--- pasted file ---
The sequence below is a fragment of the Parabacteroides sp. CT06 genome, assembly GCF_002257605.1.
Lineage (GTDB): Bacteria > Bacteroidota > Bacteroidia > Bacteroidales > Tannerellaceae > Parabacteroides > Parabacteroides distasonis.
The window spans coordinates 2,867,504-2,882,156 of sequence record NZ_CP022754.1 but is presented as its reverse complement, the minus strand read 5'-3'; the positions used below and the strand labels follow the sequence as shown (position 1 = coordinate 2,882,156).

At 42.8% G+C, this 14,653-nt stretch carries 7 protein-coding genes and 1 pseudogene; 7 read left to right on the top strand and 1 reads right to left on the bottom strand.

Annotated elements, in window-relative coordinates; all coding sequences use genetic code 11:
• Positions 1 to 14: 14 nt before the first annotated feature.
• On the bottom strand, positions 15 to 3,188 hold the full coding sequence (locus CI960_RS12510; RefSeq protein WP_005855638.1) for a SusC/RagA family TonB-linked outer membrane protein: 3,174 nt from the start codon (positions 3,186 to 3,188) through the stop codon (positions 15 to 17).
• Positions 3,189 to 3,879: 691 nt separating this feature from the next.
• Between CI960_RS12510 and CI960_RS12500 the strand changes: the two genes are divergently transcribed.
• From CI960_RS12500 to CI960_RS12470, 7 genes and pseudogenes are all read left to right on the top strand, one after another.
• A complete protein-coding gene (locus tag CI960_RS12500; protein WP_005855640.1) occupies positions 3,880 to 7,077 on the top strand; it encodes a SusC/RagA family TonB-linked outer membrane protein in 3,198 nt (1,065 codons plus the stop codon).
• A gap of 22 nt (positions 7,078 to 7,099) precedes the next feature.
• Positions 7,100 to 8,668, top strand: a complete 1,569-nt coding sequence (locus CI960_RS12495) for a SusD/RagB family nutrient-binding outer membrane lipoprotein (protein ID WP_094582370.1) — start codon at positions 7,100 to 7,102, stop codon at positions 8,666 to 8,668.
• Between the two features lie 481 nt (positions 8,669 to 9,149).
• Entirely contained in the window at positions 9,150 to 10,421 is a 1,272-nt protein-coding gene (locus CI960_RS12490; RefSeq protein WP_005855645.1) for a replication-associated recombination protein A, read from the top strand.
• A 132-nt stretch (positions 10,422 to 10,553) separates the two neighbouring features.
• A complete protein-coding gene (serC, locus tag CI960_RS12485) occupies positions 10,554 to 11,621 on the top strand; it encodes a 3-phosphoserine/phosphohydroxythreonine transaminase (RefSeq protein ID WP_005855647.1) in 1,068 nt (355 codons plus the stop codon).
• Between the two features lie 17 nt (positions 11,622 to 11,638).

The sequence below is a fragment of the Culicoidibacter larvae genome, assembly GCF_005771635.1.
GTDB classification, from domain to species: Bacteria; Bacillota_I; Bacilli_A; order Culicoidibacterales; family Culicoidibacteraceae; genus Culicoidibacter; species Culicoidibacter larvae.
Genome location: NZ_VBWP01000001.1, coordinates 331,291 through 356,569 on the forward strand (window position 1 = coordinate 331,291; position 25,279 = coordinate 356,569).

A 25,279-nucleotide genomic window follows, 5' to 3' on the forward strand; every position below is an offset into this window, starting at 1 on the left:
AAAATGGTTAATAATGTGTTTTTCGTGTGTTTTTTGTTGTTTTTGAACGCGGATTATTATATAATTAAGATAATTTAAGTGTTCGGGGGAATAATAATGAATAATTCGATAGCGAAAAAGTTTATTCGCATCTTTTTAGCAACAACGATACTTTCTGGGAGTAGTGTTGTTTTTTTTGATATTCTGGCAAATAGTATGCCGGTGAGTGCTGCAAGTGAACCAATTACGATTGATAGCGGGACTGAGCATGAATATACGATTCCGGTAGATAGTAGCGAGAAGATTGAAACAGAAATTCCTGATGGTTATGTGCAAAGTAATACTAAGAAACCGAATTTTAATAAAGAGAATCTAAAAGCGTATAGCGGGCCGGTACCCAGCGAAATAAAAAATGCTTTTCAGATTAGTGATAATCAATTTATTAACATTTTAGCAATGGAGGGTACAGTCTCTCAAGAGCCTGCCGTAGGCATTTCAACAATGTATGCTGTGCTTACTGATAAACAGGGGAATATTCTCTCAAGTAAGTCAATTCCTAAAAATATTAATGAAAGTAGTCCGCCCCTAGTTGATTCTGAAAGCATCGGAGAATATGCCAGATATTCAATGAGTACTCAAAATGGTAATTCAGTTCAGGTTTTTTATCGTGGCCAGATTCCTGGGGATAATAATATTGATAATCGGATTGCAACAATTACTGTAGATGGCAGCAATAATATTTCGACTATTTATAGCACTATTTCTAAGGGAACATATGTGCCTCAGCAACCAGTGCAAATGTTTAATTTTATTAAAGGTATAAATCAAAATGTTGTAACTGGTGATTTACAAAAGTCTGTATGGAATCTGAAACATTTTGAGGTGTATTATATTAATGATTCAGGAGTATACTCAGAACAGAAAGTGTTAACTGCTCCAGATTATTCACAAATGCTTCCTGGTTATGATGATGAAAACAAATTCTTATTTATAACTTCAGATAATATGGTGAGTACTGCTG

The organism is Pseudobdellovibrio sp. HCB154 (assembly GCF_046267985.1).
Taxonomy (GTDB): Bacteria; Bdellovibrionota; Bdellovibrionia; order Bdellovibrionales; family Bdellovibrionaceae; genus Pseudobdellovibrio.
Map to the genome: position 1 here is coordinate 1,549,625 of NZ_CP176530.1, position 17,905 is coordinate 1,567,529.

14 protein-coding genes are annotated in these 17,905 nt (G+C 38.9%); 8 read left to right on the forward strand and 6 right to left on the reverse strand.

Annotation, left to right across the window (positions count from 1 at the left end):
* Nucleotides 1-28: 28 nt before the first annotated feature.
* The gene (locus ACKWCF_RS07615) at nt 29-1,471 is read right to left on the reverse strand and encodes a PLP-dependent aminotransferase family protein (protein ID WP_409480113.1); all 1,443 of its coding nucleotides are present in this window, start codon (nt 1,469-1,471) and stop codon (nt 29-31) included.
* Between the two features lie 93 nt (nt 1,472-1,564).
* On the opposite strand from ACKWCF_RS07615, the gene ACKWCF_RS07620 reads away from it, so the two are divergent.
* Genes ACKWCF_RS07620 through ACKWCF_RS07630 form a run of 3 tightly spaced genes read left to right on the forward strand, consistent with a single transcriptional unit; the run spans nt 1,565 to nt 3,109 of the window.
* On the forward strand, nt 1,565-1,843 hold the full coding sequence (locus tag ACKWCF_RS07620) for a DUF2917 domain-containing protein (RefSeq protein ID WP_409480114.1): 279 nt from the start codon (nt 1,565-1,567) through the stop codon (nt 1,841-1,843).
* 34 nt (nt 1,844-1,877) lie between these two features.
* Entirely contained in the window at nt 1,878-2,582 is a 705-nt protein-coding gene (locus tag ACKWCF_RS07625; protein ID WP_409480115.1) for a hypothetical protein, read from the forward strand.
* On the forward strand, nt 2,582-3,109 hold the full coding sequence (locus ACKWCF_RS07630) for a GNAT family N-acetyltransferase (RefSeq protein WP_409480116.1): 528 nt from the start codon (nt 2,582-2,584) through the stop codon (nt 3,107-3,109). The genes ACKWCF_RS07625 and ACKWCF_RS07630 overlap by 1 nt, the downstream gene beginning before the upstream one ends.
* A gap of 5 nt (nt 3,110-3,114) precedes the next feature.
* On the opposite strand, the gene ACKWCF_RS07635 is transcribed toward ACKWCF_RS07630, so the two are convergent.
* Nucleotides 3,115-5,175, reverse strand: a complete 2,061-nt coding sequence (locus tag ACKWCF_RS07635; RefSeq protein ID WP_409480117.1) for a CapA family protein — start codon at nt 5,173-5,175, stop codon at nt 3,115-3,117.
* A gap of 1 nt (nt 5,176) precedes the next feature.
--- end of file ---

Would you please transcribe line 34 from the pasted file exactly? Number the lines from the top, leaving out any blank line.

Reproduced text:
* On the forward strand, nt 1,565-1,843 hold the full coding sequence (locus tag ACKWCF_RS07620) for a DUF2917 domain-containing protein (RefSeq protein ID WP_409480114.1): 279 nt from the start codon (nt 1,565-1,567) through the stop codon (nt 1,841-1,843).